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June 16, 2021

Pool has been keeping summer cool for 50 years

By David Purtell

FAITH — It was barely 10 a.m. Wednesday morning and the temperature was already in the upper 80s and climbing toward the mid 90s. The heat from the rising sun coming down on an early summer day.

At Blue Waters Pool, just north of the corner where Faith Road meets Hwy. 152, people, young and old, arrived seeking relief from the heat. Some came for the first time. For others, the pool is part of their summer tradition.

Kids were swimming, sliding and jumping in the cool, clear water. Parents were lounging in chairs set in shallow water near the pool’s edge.  Lifeguards on duty occasionally blew their whistle to get the attention of a youngster.

“No diving!” they’d shout.

Towels were laid out on the concrete next to sandals and bags filled with sun lotion and snacks. Kids waiting to take a swim test lined up at one corner of the deep end of the pool. Lifeguards walked next to the pool’s edge, following along as each test taker swan 40 feet or so to a ladder.

Jimmy Roseman and his wife, Crystal, were in the shade, standing behind the counter where people pay and get a stamp on their hand — their pool pass.

It’s going to be hot today, Jimmy said, “that’s good.”

Jimmy, like his father before him, owns and operates the pool. His father, J.C., opened the pool in 1965.  Before that, it was a private lake that J.C.’s brother, M.L., operated as a pool, but with little success.

J.C., who was a contractor and brick mason by trade, along with help from the Roseman family and children in the area, laid the bricks to make the lake into a proper pool. The pool is 100 feet by 200 feet — 200,000 square feet in all.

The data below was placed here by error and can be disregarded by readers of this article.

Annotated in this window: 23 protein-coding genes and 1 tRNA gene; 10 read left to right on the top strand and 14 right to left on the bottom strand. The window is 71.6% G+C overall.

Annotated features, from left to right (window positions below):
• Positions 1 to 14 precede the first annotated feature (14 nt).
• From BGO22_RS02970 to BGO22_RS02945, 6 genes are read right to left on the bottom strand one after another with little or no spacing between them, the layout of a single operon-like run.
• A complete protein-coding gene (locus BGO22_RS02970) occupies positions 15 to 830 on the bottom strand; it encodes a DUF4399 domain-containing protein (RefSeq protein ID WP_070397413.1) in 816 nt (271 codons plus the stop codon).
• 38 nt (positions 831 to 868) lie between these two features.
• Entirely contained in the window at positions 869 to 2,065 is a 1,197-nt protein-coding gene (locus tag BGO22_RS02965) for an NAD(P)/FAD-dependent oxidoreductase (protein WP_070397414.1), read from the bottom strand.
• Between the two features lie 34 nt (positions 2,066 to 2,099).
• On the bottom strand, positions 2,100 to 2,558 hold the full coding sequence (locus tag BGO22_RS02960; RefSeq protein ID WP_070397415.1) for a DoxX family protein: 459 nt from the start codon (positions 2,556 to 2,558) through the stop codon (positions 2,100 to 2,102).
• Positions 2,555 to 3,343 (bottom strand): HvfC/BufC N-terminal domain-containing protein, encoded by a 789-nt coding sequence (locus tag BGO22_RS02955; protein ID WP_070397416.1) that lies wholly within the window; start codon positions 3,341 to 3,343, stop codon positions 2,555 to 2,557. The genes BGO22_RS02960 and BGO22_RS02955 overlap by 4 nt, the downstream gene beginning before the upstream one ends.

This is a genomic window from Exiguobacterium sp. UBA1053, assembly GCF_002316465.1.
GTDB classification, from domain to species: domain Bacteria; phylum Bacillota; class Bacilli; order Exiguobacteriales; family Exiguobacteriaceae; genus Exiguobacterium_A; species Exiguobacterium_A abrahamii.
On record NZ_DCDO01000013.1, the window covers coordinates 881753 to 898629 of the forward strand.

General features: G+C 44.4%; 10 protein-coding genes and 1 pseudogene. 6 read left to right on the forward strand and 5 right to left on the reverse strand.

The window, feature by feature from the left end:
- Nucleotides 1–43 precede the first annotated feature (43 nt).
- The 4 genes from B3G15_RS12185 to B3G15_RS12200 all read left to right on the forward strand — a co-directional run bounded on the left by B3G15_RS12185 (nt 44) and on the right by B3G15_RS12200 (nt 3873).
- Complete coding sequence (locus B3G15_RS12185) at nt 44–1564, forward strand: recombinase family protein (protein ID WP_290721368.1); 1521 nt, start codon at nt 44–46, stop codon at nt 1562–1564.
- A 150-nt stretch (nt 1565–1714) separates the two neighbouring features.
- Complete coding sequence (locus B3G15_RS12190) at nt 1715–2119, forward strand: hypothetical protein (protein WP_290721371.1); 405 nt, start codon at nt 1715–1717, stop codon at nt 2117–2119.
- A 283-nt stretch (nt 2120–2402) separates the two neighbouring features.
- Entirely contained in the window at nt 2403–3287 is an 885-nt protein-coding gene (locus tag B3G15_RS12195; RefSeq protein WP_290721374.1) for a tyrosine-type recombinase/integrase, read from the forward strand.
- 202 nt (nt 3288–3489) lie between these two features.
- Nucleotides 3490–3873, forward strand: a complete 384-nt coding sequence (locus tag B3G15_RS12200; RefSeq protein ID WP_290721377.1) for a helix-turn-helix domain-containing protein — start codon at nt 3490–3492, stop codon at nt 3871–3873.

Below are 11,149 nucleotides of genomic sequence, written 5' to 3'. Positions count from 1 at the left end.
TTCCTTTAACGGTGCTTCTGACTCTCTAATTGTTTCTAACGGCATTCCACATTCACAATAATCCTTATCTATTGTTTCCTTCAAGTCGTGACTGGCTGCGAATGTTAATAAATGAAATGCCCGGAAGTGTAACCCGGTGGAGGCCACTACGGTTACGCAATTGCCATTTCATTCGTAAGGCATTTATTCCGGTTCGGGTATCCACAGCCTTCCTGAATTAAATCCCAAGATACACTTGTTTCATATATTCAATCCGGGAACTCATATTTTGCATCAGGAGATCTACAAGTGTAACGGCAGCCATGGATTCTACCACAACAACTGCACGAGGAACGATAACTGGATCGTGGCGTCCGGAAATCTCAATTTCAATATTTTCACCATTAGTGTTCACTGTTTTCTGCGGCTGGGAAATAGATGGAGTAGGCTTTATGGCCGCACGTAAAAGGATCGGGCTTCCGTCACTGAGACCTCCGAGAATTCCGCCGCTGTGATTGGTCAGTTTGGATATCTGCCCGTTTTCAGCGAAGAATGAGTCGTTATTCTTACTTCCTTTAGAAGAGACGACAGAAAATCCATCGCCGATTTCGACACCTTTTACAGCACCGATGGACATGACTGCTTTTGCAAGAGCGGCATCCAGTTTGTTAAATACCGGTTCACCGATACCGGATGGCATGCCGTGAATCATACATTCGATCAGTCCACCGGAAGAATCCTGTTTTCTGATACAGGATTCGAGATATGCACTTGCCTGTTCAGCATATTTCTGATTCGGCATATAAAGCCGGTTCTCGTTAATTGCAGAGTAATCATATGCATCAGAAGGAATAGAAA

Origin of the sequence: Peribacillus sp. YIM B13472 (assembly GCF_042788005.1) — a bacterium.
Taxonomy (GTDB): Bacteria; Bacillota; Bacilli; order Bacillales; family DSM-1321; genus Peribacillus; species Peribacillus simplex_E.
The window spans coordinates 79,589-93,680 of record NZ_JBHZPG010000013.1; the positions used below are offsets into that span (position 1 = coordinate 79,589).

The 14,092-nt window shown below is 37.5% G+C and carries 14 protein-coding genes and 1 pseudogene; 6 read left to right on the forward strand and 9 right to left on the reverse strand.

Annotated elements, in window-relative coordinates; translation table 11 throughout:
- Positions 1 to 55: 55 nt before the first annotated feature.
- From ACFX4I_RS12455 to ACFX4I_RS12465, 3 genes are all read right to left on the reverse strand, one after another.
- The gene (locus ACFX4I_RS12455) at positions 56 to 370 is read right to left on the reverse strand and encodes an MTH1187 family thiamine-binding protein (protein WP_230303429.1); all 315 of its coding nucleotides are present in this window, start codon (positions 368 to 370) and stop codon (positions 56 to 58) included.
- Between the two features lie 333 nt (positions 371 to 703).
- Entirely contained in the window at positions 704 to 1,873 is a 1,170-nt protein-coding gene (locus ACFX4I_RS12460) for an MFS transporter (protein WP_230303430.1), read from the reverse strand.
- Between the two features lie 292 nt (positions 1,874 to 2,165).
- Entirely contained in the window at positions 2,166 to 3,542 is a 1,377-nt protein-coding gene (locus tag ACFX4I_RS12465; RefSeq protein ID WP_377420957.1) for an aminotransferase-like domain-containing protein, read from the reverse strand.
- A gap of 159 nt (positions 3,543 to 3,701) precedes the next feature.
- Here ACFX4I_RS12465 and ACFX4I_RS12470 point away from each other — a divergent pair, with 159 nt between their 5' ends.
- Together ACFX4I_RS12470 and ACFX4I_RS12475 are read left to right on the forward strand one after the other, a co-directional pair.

“That’s a lot of brick,” Crystal said. She’s worked at the pool for nearly 30 years and met Jimmy at Blue Waters when she was 13. They started dating in their early 20s and have been married for 28 years.

The bricks are still there too, but are now covered by concrete. Jimmy, now 51, started running the pool in the mid ’90s before taking ownership. His father passed away in 2007.

He and Crystal live on the back edge of the Blue Waters property and ride a golf cart to work each morning. The couple comes across as mellow and relaxed, which comes as no surprise considering they spend everyday by the water.

Each year, the pool opens the weekend after Mother’s Day and stays opens until before school begins in August. The pool is open from 10 a.m. to 6 p.m. Monday through Saturday and 1 p.m. to 6 p.m. on Sundays.

“This is seven days a week,” Jimmy said about running the pool, adding he and Crystal often put in 14-hour days.

“Everybody is usually tired by six, or at least I’m tired by six,” Jimmy said.

They started doing live music, like gospel and classic rock, at the pool the last couple of years.

Jimmy grew up in the apartment adjacent to and overlooking the pool. Now, he rents it out. He also manages other rental properties, which keeps him busy in the offseason.

The pool has been his whole life, Jimmy said. “I don’t know anything different.”

The pool’s lifeguards, about 15 in all, are made up of high school and college students. Five are on duty at a time. There’s also people who work at the grill and snack bar. Blue Waters also has batting cages and an arcade.

The 300,000-gallon pool has a capacity of 740 people. On the Fourth of July each year, as many as 500 to 600 people come to Blue Waters, Crystal said.

With all the people they meet, Jimmy and Crystal have made plenty of friends at the pool over the years.

She and Jimmy have watched children grow up, and then bring their children to the pool, Crystal said.

Sally Eudy was at the pool with her son, Cooper. She lives in Albemarle, but she and her friends have had season passes at the pool for a couple of years now and come to Blue Waters two or three times a week. She said they like the friendly owners.

Jimmy said a lot of people come from outside Rowan County to spend a day at Blue Waters.

Cynthia Buckwell, of Bethel Bear Creek Church in Mt. Pleasant, has been bringing kids to the pool several times each summer for nearly 30 years.

“They love it,” she said about the children.

Crystal said she starts booking church groups and summer camps in January and February.

Jimmy grabbed a mic and announced over the pool’s speakers that it was time for 10-minute swim break. People got out of the pool and a sense of calm took over. The motionless water made it feel like time was standing still.

It’s good to take a break, Jimmy said, it lets families reconnect and the lifeguards can relax their focus.

When the break was over, it was back to yelling, splashing and enjoying summer.

Contact Reporter David Purtell at 704-797-4264.



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